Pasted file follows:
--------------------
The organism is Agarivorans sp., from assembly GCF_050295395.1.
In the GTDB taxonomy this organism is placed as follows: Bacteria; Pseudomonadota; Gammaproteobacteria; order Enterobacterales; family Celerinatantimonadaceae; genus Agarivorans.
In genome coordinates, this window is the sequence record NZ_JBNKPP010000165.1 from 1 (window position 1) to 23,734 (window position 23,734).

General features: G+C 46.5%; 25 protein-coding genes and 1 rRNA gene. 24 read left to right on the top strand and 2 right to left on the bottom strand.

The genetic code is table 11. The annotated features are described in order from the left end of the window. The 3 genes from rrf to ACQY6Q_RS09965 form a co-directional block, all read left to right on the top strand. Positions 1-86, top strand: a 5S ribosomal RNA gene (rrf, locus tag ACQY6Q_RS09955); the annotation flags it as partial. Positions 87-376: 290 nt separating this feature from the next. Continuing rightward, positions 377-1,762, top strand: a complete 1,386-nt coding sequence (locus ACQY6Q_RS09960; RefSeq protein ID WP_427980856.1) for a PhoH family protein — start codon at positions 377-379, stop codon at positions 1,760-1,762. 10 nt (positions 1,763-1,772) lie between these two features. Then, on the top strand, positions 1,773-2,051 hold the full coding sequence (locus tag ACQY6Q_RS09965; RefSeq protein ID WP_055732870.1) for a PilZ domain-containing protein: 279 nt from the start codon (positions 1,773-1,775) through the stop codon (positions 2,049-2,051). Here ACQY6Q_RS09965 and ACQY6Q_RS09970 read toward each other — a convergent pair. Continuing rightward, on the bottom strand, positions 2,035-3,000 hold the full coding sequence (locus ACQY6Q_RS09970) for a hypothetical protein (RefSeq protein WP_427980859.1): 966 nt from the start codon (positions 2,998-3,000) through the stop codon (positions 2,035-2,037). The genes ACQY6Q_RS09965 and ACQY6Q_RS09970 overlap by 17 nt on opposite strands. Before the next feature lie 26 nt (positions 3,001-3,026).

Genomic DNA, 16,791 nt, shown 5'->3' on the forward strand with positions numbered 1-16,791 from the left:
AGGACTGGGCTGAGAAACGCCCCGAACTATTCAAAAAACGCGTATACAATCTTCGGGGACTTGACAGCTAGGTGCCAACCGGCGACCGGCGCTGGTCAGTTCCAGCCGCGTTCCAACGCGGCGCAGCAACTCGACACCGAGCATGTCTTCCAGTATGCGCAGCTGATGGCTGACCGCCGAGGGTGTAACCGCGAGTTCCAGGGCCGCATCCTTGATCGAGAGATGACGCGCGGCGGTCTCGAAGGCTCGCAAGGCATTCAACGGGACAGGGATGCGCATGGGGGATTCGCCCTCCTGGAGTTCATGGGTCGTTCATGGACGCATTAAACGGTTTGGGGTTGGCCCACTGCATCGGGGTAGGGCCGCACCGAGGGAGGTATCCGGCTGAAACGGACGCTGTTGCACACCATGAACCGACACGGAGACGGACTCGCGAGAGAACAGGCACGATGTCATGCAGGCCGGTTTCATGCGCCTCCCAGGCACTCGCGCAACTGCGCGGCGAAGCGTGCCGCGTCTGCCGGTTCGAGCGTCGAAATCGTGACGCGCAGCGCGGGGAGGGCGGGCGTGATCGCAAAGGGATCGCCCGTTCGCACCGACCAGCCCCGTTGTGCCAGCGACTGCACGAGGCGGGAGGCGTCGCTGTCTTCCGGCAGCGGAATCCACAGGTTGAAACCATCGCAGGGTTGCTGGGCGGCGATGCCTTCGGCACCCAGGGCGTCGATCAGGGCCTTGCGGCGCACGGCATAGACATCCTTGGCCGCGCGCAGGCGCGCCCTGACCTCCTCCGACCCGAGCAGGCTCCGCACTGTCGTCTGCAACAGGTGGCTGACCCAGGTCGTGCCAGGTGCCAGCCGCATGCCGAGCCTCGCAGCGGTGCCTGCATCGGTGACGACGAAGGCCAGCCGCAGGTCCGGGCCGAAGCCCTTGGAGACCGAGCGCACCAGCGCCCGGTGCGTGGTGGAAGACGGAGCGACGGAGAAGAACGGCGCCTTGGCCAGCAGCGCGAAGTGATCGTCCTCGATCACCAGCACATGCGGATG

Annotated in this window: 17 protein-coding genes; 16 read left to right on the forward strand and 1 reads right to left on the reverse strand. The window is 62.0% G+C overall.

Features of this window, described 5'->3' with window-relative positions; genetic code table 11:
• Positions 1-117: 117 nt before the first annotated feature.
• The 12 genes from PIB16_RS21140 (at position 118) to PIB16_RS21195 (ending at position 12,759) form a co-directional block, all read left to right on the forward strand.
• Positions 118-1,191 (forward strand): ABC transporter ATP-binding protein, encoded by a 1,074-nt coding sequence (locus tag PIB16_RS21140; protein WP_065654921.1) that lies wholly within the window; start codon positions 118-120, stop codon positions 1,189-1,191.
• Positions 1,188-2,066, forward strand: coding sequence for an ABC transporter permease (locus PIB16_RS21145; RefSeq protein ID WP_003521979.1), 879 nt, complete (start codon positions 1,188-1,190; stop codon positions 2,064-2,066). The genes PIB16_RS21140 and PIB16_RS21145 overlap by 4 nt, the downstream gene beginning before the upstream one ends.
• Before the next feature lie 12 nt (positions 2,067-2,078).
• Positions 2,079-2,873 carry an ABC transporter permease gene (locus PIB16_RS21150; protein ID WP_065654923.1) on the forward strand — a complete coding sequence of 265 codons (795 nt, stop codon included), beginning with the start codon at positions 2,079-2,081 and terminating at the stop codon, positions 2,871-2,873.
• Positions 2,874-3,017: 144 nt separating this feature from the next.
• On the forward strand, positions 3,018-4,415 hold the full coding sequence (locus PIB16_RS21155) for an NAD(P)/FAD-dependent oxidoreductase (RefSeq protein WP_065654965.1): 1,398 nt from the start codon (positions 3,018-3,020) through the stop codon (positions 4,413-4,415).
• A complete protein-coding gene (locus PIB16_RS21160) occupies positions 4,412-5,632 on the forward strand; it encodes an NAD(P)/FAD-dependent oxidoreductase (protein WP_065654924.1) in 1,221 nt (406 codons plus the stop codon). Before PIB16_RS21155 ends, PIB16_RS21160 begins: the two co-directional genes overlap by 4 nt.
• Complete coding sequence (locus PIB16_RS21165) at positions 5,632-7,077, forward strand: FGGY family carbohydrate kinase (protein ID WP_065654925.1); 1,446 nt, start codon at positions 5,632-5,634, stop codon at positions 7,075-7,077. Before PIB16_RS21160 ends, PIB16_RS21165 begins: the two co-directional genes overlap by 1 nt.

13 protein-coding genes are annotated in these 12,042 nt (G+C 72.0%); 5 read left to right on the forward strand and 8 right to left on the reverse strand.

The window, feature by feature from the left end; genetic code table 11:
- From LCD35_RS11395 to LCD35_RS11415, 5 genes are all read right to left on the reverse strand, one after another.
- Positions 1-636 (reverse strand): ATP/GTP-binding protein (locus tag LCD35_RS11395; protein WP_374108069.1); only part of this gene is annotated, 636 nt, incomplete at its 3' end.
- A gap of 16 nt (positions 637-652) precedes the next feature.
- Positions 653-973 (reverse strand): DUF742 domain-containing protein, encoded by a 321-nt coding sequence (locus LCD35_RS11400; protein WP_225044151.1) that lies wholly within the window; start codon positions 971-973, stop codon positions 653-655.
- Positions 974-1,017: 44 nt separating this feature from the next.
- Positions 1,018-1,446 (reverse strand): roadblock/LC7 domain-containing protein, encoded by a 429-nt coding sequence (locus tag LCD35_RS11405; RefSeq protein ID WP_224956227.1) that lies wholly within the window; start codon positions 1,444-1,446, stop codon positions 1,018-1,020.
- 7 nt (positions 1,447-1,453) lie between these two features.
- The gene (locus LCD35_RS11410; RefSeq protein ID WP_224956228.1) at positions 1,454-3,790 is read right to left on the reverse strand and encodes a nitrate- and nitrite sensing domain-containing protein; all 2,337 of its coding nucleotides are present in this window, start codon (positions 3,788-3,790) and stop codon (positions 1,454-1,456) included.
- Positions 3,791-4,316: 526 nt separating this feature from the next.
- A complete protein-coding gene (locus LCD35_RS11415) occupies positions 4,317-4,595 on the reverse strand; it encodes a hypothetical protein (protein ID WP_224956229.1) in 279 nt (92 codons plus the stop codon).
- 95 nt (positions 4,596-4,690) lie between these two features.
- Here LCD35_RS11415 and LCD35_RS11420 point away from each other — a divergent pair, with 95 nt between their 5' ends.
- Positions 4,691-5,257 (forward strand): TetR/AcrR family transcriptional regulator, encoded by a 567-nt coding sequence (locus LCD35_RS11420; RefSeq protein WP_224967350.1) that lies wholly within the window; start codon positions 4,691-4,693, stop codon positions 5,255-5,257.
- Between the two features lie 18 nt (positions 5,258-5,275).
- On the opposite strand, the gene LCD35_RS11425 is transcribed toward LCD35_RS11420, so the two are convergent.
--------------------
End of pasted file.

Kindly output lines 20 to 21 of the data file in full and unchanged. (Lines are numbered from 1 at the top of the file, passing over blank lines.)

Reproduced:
13 protein-coding genes are annotated in these 12,042 nt (G+C 72.0%); 5 read left to right on the forward strand and 8 right to left on the reverse strand.

The window, feature by feature from the left end; genetic code table 11: